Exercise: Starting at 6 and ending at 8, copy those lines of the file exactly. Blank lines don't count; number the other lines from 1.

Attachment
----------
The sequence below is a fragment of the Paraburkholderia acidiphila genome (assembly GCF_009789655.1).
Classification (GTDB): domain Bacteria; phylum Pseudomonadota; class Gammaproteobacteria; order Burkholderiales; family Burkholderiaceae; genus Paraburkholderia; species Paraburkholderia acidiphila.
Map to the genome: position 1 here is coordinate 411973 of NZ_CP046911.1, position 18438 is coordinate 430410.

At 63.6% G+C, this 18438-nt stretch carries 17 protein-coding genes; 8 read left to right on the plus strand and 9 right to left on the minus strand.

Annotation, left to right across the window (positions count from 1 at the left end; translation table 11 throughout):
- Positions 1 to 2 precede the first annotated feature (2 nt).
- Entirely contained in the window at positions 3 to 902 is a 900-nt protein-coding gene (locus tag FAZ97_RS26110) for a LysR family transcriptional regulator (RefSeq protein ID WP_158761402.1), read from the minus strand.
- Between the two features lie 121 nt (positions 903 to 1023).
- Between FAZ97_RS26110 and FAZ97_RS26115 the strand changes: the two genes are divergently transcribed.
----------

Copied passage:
- Positions 1 to 2 precede the first annotated feature (2 nt).
- Entirely contained in the window at positions 3 to 902 is a 900-nt protein-coding gene (locus tag FAZ97_RS26110) for a LysR family transcriptional regulator (RefSeq protein ID WP_158761402.1), read from the minus strand.
- Between the two features lie 121 nt (positions 903 to 1023).